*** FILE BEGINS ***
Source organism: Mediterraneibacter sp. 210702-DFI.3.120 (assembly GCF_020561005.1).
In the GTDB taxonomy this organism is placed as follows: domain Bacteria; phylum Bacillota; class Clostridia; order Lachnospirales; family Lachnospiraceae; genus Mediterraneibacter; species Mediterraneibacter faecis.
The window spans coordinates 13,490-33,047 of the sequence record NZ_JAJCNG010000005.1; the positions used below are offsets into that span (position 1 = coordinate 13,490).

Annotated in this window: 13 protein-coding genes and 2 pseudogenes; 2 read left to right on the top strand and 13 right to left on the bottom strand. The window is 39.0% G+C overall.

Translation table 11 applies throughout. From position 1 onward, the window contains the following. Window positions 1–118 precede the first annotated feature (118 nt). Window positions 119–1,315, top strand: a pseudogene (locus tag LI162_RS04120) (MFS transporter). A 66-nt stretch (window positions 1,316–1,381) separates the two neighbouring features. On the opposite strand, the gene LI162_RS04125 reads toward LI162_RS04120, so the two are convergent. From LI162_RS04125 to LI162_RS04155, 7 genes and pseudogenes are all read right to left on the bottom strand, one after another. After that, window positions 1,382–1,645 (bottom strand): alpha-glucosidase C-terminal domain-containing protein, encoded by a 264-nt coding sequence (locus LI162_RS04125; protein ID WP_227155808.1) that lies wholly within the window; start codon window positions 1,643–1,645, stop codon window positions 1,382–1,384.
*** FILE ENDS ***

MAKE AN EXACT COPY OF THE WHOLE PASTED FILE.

Source organism: Mediterraneibacter sp. 210702-DFI.3.120 (assembly GCF_020561005.1).
In the GTDB taxonomy this organism is placed as follows: domain Bacteria; phylum Bacillota; class Clostridia; order Lachnospirales; family Lachnospiraceae; genus Mediterraneibacter; species Mediterraneibacter faecis.
The window spans coordinates 13,490-33,047 of the sequence record NZ_JAJCNG010000005.1; the positions used below are offsets into that span (position 1 = coordinate 13,490).

Annotated in this window: 13 protein-coding genes and 2 pseudogenes; 2 read left to right on the top strand and 13 right to left on the bottom strand. The window is 39.0% G+C overall.

Translation table 11 applies throughout. From position 1 onward, the window contains the following. Window positions 1–118 precede the first annotated feature (118 nt). Window positions 119–1,315, top strand: a pseudogene (locus tag LI162_RS04120) (MFS transporter). A 66-nt stretch (window positions 1,316–1,381) separates the two neighbouring features. On the opposite strand, the gene LI162_RS04125 reads toward LI162_RS04120, so the two are convergent. From LI162_RS04125 to LI162_RS04155, 7 genes and pseudogenes are all read right to left on the bottom strand, one after another. After that, window positions 1,382–1,645 (bottom strand): alpha-glucosidase C-terminal domain-containing protein, encoded by a 264-nt coding sequence (locus LI162_RS04125; protein ID WP_227155808.1) that lies wholly within the window; start codon window positions 1,643–1,645, stop codon window positions 1,382–1,384.